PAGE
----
Trippi, Bartlett Preview The First Debate

Writes CBS News consultant Joe Trippi:

In every single poll John McCain has higher ratings with voters on foreign policy than Barack Obama. So its pretty simple -- if at the end of this debate voters think that Barack Obama deserves to stand on the same stage with John McCain on foreign policy, then hands down John McCain has lost the debate.

This means from the start Barack Obama has a much easier time winning this debate than McCain does.

The fact is that Barack Obama has been answering foreign policy questions for 19 months or more. His sparing with Hillary Clinton has sharpened his debate skills. He knows his answers and it's unlikely that there is any question that he hasn't heard or will cause him to stumble. All of which is likely to make him appear surprisingly knowledgeable and thoughtful to undecided swing voters who have doubts about him on foreign policy and his readiness to be commander in chief.

If Barack Obama goes through the entire debate and holds his own with the "more experienced and knowledgeable" McCain – it helps Obama. It raises Obama's stature on foreign policy issues and more voters are likely to see him as "presidential".

The more he stands with McCain and doesn't stumble, the more it will be Obama who is scoring.

McCain on the other hand has a tougher hurdle – he has to try to "disqualify" Obama.

McCain cannot afford to let Obama gain ground on him on the foreign policy dimension. The McCain campaign has been raising the difference between "talking" and "doing". And I would expect McCain himself to carry this theme into the debate. But disqualifying someone who has had 19 months to fine tune his answers is not going to be easy.

Bottom line? This is the debate that could decide who wins the election and it could decide it in a big way.

If McCain somehow successfully disqualifies or raises serious doubts about Obama on critical foreign policy and defense issues it would be devastating to the Obama candidacy.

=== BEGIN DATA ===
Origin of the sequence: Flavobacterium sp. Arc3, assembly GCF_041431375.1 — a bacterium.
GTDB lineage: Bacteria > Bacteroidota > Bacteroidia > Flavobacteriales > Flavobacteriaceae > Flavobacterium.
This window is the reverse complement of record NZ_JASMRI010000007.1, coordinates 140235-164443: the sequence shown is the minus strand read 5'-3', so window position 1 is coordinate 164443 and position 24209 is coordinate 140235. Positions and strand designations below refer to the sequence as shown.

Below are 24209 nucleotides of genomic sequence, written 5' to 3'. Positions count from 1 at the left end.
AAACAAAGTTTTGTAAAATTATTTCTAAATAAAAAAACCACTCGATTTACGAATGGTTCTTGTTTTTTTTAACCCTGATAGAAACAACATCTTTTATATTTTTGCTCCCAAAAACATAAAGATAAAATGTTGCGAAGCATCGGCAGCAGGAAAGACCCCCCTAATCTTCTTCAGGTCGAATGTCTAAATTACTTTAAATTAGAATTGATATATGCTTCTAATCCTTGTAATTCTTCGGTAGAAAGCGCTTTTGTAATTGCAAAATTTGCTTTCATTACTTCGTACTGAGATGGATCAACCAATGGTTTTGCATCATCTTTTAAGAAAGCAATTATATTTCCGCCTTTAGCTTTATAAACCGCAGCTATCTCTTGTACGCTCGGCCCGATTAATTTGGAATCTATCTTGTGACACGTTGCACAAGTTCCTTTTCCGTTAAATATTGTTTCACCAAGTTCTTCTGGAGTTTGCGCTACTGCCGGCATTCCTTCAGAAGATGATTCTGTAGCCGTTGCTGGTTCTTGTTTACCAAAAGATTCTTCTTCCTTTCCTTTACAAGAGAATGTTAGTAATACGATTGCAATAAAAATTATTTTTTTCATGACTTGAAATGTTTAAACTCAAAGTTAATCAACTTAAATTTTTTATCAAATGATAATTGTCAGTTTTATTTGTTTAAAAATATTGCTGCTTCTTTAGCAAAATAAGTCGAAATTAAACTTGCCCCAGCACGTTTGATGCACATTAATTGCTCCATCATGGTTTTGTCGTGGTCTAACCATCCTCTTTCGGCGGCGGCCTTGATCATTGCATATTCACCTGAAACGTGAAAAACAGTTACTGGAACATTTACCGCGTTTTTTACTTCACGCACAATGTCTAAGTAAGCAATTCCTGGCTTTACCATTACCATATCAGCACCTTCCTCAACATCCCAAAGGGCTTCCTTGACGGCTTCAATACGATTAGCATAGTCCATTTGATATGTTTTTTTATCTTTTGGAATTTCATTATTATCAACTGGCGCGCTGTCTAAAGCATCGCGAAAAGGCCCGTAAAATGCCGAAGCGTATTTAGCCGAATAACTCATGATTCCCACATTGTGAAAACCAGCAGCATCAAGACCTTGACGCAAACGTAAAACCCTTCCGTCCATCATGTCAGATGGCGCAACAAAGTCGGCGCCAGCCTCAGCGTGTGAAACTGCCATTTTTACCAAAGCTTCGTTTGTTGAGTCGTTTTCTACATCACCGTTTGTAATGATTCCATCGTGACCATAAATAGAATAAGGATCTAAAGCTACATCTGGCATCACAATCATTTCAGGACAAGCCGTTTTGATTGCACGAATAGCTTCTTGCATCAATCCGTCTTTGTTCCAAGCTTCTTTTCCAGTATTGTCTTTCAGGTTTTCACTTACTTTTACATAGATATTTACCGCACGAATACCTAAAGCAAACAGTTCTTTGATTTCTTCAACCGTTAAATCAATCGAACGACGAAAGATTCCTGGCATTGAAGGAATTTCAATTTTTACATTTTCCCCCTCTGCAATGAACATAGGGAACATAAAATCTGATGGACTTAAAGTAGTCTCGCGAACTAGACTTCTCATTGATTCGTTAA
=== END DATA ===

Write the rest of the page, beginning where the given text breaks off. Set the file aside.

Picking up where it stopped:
But every minute Obama is on that stage with McCain and proves he belongs there, McCain loses his one advantage over Obama and with it the election. Both outcomes are possible, but Obama has the easier job in Mississippi.

Update 4:30 P.M.: CBS News consultant Dan Bartlett reacts to Trippi's analysis:

I mostly agree with Joe's assessment of the debate and that the hurdle for Obama seems a bit lower than for McCain. However, this won't be a true foreign policy debate and the developments over the last 24hrs could prove fairly interesting. First, there might not be a debate. McCain has made it clear that if there is no deal on legislation, he's not going. Not sure how the public will react. But if a deal is brokered by early tomorrow, expect McCain to show up with at least the argument that while Obama talks a lot about a bipartisan governing philosophy, he actually demonstrated the ability to work across party lines.

So if the debate turns toward the economy, then the bar gets lowered for McCain as well. If he can show a command of the economic issues and come across compassionate and in charge, he will have exceeded the low expectations set for a man who famously said he needs to bone up on the economy.

Last point: the fact that the debate is being held on a Friday night means probably a small audience will actually see the debate. That means the "debate after the debate" will be crucial. Remember, President Bush substantively lost the first debate against Al Gore, but "won" when all the post-debate analysis focused on Gore's annoying sighs. This might spell trouble for Team McCain since they have so forcefully gone after the MSM. There's not a lot of love there!
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